March 04, 2004

The Legal Equal of Pining for the Fjords

IN YET ANOTHER DISPLAY of our peculiarly odd sense of humor, we must share this story from The New York Times with our readers. We must also give Times scribe Adam Liptak major style points for his particular choice of words and quotes.

Mr Liptak informs us that judges are beginning to politely suggest (by which we mean, "cruelly mock in public documents") that lawyers whose writing is at best subpar ought to improve their skills with the pen. We first read his story at the office today, and the following quote from it sent us into such hysterics that we were unable to do any work for a good fifteen minutes. Indeed, our sides ached, we laughed so hard.

Mr Liptak writes:

The judge, Gregory K. Orme, wrote in a dissent in a zoning case that he had been persuaded of the plaintiff's position in spite of rather than because of its filings. He chastised the plaintiff's lawyer, Stephen G. Homer, for his "unrestrained and unnecessary use of the bold, underline, and 'all caps' functions of word processing or his repeated use of exclamation marks to emphasize points in his briefs."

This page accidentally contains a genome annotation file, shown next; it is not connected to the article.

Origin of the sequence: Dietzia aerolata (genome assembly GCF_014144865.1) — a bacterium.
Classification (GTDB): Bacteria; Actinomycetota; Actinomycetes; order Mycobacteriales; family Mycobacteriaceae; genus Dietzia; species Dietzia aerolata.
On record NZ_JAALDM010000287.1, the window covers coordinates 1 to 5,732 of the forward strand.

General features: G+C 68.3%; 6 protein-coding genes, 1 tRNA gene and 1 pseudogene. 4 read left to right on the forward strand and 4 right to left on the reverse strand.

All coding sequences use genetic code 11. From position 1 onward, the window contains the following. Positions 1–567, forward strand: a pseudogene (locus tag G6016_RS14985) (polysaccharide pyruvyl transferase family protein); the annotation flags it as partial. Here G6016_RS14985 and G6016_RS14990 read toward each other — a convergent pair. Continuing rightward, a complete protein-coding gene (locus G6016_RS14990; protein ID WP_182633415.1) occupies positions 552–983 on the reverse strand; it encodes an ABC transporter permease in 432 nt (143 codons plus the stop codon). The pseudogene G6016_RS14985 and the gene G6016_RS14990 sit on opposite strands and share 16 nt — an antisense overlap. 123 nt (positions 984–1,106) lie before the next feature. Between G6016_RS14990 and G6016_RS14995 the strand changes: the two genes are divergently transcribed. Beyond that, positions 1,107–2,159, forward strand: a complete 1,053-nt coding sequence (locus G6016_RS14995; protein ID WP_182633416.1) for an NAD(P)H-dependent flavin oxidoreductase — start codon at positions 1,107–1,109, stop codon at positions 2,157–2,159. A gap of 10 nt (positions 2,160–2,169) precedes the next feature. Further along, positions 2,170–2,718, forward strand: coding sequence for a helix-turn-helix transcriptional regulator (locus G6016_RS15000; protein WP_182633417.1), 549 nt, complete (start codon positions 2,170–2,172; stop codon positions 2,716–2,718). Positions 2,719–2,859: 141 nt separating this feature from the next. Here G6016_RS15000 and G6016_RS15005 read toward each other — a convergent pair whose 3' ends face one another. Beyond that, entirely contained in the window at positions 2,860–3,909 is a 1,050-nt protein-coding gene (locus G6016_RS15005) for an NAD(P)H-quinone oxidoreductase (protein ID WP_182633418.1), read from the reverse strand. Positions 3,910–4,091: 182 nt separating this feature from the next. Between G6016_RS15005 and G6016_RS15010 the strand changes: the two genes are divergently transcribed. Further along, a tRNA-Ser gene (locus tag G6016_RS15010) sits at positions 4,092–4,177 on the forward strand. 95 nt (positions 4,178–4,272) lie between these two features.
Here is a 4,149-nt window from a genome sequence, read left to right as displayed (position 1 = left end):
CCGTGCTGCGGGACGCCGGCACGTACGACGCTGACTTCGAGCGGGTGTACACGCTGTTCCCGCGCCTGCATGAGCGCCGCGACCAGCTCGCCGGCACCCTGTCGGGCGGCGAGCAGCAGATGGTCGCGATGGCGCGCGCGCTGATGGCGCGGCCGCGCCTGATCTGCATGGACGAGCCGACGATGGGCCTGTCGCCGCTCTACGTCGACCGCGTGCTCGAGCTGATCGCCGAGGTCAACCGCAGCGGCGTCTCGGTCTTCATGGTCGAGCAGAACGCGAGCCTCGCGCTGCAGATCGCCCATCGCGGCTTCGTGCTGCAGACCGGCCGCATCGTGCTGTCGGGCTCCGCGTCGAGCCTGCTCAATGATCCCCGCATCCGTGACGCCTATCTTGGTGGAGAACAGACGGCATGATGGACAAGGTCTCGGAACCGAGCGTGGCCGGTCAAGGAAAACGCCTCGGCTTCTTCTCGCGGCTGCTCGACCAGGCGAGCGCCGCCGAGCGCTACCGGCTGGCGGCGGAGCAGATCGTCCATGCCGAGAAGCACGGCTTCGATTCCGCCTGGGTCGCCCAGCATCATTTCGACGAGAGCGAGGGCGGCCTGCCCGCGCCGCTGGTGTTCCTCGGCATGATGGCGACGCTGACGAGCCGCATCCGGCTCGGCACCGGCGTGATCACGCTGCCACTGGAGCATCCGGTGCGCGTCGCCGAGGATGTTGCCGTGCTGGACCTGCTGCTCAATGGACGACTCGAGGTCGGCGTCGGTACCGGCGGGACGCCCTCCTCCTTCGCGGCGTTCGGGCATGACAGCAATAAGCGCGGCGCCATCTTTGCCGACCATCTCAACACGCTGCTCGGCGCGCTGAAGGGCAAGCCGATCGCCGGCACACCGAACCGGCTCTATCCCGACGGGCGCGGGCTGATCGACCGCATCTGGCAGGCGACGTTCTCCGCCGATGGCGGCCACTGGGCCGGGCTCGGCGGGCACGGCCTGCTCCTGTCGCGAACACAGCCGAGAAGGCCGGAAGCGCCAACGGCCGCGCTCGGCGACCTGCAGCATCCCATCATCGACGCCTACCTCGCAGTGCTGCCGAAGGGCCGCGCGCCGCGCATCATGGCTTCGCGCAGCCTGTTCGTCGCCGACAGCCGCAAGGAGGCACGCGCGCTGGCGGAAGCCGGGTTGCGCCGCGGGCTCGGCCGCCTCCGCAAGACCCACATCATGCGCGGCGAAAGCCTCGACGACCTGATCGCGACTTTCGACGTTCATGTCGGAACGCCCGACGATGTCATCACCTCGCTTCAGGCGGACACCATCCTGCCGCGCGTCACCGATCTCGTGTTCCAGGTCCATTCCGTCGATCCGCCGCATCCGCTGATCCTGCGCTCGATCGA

"While I appreciate a zealous advocate as much as anyone, such techniques, which really amount to a written form of shouting, are simply inappropriate in an appellate brief," Judge Orme continued. "It is counterproductive for counsel to litter his brief with burdensome material such as "WRONG! WRONG ANALYSIS! WRONG RESULT! WRONG! WRONG! WRONG!"

Mr Homer declined to comment, the Times said. This is a shame, for we here at The Rant want to know if this "zoning case" was actually an argument over a dead parrot.

Mr Liptak also notes that a second judge -- to be fair, the main focus of the story -- docked a lawyer over $30,000 for his badly-written legal briefs.

Posted by Benjamin Kepple at March 4, 2004 06:01 PM | TrackBack